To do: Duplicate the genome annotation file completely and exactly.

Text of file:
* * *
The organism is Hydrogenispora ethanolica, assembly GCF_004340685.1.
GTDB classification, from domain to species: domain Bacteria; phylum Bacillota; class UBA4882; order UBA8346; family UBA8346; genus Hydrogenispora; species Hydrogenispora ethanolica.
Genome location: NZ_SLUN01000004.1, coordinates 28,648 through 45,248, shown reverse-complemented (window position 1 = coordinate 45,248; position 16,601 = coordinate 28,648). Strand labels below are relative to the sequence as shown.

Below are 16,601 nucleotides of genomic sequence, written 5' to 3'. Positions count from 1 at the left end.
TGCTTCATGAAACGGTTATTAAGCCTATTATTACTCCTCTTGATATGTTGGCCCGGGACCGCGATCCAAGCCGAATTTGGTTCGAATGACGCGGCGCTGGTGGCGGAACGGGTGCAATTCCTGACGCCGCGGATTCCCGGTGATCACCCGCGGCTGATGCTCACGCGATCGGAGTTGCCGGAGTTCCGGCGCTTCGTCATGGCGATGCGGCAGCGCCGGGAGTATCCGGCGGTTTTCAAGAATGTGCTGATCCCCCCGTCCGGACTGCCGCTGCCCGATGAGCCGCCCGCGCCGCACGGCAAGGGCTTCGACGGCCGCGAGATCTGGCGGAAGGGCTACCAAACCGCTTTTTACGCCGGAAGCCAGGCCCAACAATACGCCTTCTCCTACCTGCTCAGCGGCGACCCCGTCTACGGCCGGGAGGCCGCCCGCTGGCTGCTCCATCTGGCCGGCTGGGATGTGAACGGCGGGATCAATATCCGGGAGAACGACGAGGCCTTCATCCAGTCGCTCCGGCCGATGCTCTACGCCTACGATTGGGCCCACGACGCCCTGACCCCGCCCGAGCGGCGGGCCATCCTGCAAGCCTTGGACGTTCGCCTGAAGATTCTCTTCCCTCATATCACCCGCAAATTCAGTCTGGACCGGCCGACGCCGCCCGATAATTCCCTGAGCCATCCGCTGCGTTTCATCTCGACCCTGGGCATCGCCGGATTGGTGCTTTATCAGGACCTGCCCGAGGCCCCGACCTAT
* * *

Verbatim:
The organism is Hydrogenispora ethanolica, assembly GCF_004340685.1.
GTDB classification, from domain to species: domain Bacteria; phylum Bacillota; class UBA4882; order UBA8346; family UBA8346; genus Hydrogenispora; species Hydrogenispora ethanolica.
Genome location: NZ_SLUN01000004.1, coordinates 28,648 through 45,248, shown reverse-complemented (window position 1 = coordinate 45,248; position 16,601 = coordinate 28,648). Strand labels below are relative to the sequence as shown.

Below are 16,601 nucleotides of genomic sequence, written 5' to 3'. Positions count from 1 at the left end.
TGCTTCATGAAACGGTTATTAAGCCTATTATTACTCCTCTTGATATGTTGGCCCGGGACCGCGATCCAAGCCGAATTTGGTTCGAATGACGCGGCGCTGGTGGCGGAACGGGTGCAATTCCTGACGCCGCGGATTCCCGGTGATCACCCGCGGCTGATGCTCACGCGATCGGAGTTGCCGGAGTTCCGGCGCTTCGTCATGGCGATGCGGCAGCGCCGGGAGTATCCGGCGGTTTTCAAGAATGTGCTGATCCCCCCGTCCGGACTGCCGCTGCCCGATGAGCCGCCCGCGCCGCACGGCAAGGGCTTCGACGGCCGCGAGATCTGGCGGAAGGGCTACCAAACCGCTTTTTACGCCGGAAGCCAGGCCCAACAATACGCCTTCTCCTACCTGCTCAGCGGCGACCCCGTCTACGGCCGGGAGGCCGCCCGCTGGCTGCTCCATCTGGCCGGCTGGGATGTGAACGGCGGGATCAATATCCGGGAGAACGACGAGGCCTTCATCCAGTCGCTCCGGCCGATGCTCTACGCCTACGATTGGGCCCACGACGCCCTGACCCCGCCCGAGCGGCGGGCCATCCTGCAAGCCTTGGACGTTCGCCTGAAGATTCTCTTCCCTCATATCACCCGCAAATTCAGTCTGGACCGGCCGACGCCGCCCGATAATTCCCTGAGCCATCCGCTGCGTTTCATCTCGACCCTGGGCATCGCCGGATTGGTGCTTTATCAGGACCTGCCCGAGGCCCCGACCTAT